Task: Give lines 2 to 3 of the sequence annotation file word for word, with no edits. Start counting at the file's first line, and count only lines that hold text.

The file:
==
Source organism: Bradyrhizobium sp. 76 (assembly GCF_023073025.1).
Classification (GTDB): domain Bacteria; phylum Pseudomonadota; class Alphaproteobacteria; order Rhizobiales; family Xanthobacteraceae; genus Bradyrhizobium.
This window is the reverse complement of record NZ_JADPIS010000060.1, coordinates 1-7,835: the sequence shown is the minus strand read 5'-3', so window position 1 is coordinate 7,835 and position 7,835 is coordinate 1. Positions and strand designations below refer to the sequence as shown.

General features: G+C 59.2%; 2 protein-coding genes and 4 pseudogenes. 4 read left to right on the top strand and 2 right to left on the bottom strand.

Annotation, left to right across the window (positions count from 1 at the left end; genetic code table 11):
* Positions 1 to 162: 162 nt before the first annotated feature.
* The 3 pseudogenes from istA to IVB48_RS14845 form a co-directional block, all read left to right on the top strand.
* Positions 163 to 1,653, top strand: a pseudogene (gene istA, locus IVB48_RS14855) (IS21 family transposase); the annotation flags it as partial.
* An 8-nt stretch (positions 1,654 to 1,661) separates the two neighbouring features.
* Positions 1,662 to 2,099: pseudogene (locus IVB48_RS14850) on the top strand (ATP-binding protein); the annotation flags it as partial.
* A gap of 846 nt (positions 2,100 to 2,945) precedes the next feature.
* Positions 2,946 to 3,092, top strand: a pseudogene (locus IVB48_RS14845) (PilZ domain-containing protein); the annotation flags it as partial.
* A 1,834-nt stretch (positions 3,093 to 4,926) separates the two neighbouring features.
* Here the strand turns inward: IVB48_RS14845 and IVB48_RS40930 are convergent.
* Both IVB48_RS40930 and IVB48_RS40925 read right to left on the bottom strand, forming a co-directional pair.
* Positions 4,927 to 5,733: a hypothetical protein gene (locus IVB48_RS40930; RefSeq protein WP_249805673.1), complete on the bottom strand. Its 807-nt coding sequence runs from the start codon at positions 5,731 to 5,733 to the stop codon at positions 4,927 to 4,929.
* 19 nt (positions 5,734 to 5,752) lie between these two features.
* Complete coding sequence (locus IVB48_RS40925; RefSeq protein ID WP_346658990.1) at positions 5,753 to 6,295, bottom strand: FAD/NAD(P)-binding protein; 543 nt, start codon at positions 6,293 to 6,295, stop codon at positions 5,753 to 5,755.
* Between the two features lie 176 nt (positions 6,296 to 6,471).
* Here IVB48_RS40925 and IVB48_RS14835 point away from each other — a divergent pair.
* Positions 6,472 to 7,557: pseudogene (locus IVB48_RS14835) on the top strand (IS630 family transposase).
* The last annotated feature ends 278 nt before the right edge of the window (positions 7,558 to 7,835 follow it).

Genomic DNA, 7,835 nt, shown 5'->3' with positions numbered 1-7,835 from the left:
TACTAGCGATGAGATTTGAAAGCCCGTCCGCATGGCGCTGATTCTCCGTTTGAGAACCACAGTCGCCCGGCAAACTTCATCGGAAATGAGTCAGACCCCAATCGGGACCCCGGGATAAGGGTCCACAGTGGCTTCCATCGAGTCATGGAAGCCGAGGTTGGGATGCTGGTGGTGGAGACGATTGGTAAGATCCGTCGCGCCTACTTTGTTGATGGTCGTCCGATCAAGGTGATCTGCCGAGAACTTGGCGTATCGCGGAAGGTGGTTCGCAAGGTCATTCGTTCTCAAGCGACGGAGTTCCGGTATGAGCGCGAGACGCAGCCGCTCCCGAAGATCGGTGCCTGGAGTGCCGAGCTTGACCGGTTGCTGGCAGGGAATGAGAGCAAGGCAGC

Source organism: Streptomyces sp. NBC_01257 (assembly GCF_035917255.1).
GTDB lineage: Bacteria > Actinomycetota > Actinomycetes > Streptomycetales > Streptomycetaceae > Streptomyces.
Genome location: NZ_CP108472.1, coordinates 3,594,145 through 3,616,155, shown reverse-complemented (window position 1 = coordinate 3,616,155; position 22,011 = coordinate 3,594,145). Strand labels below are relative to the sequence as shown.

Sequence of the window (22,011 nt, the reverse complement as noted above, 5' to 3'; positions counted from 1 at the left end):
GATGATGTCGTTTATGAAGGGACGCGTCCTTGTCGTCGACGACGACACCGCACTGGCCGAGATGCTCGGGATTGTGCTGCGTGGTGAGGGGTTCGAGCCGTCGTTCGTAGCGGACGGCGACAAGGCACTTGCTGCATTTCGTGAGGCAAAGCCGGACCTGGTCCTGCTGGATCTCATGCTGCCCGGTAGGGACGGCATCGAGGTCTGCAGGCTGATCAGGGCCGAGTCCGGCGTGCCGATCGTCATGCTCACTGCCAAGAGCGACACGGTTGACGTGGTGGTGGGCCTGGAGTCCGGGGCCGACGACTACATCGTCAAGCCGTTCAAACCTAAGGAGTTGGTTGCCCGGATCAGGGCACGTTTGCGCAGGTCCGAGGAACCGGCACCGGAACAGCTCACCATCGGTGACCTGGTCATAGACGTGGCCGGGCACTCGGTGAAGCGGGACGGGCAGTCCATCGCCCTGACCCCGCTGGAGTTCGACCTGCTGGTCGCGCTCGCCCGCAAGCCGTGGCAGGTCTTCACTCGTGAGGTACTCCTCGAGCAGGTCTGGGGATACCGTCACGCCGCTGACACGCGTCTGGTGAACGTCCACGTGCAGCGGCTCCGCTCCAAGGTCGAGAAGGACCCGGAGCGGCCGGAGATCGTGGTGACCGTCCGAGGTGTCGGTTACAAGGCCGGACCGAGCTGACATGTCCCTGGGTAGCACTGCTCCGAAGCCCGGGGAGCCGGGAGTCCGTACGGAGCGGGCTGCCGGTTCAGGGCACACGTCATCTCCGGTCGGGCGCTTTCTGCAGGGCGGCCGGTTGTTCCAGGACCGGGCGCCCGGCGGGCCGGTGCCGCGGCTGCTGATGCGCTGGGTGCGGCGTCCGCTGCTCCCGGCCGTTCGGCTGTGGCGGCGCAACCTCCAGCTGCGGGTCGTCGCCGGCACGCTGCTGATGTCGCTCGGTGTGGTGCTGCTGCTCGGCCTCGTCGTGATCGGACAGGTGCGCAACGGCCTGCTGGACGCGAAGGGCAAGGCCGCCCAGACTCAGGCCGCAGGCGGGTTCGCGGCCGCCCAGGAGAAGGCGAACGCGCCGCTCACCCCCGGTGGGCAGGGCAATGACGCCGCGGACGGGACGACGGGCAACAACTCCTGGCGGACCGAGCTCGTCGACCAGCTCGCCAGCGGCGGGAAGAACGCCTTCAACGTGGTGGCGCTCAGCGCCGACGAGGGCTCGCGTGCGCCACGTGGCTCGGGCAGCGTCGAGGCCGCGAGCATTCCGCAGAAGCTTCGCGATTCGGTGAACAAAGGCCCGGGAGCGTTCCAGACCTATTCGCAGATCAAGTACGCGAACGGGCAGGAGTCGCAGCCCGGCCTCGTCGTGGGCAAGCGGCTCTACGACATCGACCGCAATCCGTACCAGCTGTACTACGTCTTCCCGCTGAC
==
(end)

Classification (GTDB): domain Bacteria; phylum Pseudomonadota; class Alphaproteobacteria; order Rhizobiales; family Xanthobacteraceae; genus Bradyrhizobium.
This window is the reverse complement of record NZ_JADPIS010000060.1, coordinates 1-7,835: the sequence shown is the minus strand read 5'-3', so window position 1 is coordinate 7,835 and position 7,835 is coordinate 1. Positions and strand designations below refer to the sequence as shown.